Lebanese President Michel Aoun has said parliamentary consultations to name the country’s next prime minister for the formation of a new government will take place on Thursday.
Aoun previously delayed the meetings for a week because “some parliamentary blocs had requested the postponement due to the emergence of issues that must be addressed.”
Saad Hariri is overwhelmingly likely to be named prime minister. Hariri previously said he was nominated “based on the French initiative, which is the last chance to save the country.” The Free Patriotic Movement was among the most prominent objectors to his appointment.
Hariri submitted his government’s resignation a year ago in response to public protests against the Lebanese leadership.
Before deciding on the date, Aoun addressed the Lebanese public, the first time a president has done so before parliamentary consultations.
He said the onus is on the new prime minister to pull the country out of its financial crisis.
In his speech, Aoun said that he would not resign and vowed to see through the formation of a new government.
“Today I am required to assign the head of the government and then take part in the formation of the next government in accordance with the provisions of the constitution.
“Many deep political changes have occurred in the region due to regional and international factors. Things may turn upside down.
“Will the person to be assigned the formation of the government commit to addressing the corruption and launching the reform workshop?” Aoun said.
Addressing MPs, he warned: “This is your responsibility. You are responsible for parliamentary oversight and accountability in the name of the people you represent. You are urged, in the name of Lebanon’s greater good, to turn to your patriotic conscience and sense of responsibility toward your people and your country.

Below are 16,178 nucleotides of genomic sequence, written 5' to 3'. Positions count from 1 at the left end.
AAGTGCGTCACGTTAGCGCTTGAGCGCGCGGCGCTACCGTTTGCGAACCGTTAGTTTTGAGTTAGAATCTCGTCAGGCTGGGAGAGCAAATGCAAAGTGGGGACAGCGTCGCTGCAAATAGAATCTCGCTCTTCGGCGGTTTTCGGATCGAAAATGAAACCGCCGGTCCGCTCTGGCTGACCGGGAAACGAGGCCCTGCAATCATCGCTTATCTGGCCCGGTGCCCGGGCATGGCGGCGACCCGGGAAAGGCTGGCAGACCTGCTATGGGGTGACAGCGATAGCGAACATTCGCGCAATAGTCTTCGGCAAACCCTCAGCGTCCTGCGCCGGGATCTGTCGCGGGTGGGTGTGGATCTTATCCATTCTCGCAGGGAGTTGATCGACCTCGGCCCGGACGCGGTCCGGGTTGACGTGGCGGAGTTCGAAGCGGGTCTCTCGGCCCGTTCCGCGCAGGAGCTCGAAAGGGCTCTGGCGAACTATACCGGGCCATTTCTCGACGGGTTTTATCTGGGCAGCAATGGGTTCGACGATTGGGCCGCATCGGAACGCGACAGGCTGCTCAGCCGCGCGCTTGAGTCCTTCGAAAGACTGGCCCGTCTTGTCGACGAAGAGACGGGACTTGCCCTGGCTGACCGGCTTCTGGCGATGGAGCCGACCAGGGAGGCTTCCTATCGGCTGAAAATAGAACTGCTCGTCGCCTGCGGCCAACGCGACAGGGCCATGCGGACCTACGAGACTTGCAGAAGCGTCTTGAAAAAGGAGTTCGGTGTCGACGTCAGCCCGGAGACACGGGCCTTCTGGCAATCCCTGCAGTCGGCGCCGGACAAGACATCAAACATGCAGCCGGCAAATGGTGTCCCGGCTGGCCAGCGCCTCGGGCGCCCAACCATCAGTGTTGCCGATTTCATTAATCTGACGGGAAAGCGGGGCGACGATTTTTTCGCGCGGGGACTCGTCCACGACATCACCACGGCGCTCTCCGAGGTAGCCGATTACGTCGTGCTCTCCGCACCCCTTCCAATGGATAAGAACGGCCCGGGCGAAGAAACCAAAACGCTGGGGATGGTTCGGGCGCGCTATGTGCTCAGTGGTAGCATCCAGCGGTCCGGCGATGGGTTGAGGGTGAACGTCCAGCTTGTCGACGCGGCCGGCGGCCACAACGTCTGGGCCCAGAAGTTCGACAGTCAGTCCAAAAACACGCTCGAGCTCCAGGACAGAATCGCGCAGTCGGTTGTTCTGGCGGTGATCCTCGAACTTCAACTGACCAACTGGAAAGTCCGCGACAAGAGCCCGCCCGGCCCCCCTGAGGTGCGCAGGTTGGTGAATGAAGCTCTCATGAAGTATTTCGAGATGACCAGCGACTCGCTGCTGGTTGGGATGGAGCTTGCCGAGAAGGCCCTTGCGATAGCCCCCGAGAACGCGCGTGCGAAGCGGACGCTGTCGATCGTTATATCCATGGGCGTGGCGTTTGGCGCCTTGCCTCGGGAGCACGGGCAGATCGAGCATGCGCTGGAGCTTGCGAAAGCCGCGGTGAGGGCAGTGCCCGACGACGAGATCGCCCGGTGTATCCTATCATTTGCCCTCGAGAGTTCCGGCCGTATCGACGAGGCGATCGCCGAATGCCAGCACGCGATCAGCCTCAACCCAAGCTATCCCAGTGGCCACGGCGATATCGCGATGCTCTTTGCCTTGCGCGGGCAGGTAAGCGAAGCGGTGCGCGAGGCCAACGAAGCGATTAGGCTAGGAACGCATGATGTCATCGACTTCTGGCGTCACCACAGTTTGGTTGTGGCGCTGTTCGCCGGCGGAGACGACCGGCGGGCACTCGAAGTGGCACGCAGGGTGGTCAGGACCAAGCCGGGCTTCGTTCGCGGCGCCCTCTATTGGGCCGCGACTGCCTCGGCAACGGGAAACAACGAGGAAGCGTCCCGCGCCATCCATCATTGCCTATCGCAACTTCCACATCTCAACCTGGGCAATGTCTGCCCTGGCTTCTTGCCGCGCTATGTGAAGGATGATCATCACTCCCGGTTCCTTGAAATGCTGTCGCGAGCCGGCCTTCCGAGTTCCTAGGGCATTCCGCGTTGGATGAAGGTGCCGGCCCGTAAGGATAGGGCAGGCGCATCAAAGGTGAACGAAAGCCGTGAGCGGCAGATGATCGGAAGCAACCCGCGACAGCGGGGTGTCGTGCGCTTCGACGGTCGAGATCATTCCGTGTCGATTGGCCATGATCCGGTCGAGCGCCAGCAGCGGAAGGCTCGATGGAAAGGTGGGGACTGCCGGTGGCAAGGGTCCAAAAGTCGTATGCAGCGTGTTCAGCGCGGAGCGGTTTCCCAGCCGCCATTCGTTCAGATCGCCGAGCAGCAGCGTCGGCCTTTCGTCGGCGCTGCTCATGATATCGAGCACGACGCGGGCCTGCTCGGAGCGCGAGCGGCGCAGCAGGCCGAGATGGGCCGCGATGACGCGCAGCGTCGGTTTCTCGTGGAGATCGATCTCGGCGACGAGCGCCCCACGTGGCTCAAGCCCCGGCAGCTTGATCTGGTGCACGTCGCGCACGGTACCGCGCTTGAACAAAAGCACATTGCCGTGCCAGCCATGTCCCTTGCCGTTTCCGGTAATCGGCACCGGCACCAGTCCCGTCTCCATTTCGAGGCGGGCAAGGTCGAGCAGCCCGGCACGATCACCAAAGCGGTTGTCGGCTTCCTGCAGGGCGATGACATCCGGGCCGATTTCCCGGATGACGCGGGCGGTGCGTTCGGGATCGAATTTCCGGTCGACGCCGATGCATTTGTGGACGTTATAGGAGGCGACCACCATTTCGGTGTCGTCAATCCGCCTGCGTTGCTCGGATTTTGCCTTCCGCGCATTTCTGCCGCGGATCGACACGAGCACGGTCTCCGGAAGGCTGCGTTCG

“I hope that you will think carefully about the implications of the assignment on the formation of the government, the reform projects and the international rescue initiatives, because the deteriorating situation cannot continue after today,” he said, adding: “Burdens are accumulating and mounting on the citizens.”
Aoun has faced severe criticism for Lebanon’s failed reforms and the country’s forensic audit. “I adopted the change and reform project in an attempt to save the country from the clutches of factional, personal and authoritarian interests that brought us all to where we are today. But those who are affected stood in my face,” he said.
The president said the likely outcome of the parliamentary consultations will be an agreement by 59 MPs to name Hariri as prime minister. Hezbollah has yet to announce its position despite sources saying the party favors Hariri.
The Lebanese Parliament is missing eight of its usual 128-member roster after several MPs resigned in response to public pressure following the Beirut port explosion.
Among the parliamentary blocs that will reject Hariri on Thursday are Lebanese Forces, Talal Arslan’s bloc, Syrian National Social Party, Consultative Meeting, Free Patriotic Movement and a number of independent MPs.
The Future Movement’s parliamentary bloc refused to comment on Aoun’s speech, while several MPs criticized it. MP Bilal Abdullah said: “We did not understand anything from the president’s speech, nor did we get the message he wished to convey. We will nominate no one but Hariri.”
Hariri said on Oct. 8 that his leadership is required for “a government of independent technocrats that neutralizes political parties and implements within six months the reforms laid down by the French initiative.”
Meanwhile, the General Labor Union and the Union Coordination Committee warned in a Wednesday meeting that the country’s situation could become so dire that “people would take to the streets due to hunger and illness.”
General Secretary of the Lebanese Economic Organizations Nicolas Chammas said: “France did not exaggerate when it said that Lebanon, as an entity, might disappear.”
Bechara Asmar, head of the General Labor Union, said: “We are in a state of great tragedy. We fear that people will take to the streets and block the roads, and then there would be no going back.”
On Wednesday evening tensions erupted in downtown Beirut between anti-Hariri protesters and supporters of the Future Movement. Security forces tried to separate the two sides.